Terrorist attacks, war, and mass shootings by individuals occur on a daily basis all over the world. In The Homesick Phone Book, author Cynthia Haynes examines the relationship of rhetoric to such atrocities. Aiming to disrupt conventional modes of rhetoric, logic, argument, and the teaching of writing, Haynes illuminates rhetoricâs ties to horrific acts of violence and the state of perpetual conflict around the world, both in the Holocaust era and more recently.
Each chapter, marked by a physical address, functions as a kind of expanded phone book entry, with a discussion of violent events at a particular location giving way to explorations of larger questions related to rhetoric and violence. At the core of the work is Haynesâs call for a writing pedagogy based on abstraction that would allow students to appeal to emotional and ethical grounds in composing arguments. Written in a lyrical style, the book weaves rhetorical theories, poetics, philosophy, works of art, and personal experience into a complex, compelling, and innovative mode of writing.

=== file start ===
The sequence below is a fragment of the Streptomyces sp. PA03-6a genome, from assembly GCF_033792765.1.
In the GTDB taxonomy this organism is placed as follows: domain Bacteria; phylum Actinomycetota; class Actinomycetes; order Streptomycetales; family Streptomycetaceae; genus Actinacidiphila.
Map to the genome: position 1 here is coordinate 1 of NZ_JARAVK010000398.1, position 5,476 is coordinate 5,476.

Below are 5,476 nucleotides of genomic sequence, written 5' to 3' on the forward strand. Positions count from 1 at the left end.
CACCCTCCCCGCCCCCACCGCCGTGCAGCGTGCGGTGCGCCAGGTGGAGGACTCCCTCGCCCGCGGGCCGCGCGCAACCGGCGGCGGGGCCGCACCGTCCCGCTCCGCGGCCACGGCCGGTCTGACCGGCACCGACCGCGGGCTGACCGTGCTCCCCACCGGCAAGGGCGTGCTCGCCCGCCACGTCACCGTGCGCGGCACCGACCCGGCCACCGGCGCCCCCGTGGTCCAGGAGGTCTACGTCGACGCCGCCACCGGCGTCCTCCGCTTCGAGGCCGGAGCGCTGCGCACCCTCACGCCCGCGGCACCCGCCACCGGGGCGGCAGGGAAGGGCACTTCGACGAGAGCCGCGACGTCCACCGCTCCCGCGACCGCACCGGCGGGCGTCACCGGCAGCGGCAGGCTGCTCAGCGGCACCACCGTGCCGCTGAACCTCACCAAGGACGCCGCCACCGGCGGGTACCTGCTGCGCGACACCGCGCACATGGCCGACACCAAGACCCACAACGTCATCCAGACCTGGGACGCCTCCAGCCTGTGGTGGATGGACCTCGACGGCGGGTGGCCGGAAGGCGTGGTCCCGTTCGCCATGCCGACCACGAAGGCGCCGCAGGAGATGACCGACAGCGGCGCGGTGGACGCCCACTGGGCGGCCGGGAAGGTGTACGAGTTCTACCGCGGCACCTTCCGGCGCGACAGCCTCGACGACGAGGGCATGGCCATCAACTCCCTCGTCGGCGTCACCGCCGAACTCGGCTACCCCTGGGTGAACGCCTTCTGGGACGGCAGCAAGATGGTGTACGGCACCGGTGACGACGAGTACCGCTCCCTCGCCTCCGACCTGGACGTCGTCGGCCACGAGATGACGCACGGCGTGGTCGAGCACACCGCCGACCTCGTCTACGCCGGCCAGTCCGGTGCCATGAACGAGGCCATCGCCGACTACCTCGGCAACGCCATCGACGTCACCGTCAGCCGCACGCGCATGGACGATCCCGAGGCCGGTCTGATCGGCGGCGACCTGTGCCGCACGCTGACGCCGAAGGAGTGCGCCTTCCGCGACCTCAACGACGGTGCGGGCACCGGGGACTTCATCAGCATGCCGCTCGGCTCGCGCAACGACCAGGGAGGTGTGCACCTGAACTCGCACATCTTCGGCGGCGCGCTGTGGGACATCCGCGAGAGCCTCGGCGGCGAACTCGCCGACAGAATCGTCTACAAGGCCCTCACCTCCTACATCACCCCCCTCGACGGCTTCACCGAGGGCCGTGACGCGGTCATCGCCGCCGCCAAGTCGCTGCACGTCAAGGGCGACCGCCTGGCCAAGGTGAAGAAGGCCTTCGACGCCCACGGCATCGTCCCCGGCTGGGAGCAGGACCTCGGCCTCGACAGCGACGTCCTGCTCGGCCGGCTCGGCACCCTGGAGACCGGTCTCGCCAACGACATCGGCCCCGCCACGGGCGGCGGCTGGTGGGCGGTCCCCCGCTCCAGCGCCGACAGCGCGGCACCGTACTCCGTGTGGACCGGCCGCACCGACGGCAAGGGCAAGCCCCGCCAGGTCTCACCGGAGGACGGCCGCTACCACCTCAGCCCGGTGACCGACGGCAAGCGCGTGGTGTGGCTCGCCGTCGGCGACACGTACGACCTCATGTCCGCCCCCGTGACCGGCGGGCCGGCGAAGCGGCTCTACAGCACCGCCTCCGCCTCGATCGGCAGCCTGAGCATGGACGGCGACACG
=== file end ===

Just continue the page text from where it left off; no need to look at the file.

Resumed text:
Ultimately, The Homesick Phone Book demonstrates how scholars of rhetoric and writing studies can break their dependence on conventional argument and logic to discover what might be possible if we dive into and become lost within the very concepts and events that frighten and terrorize us.
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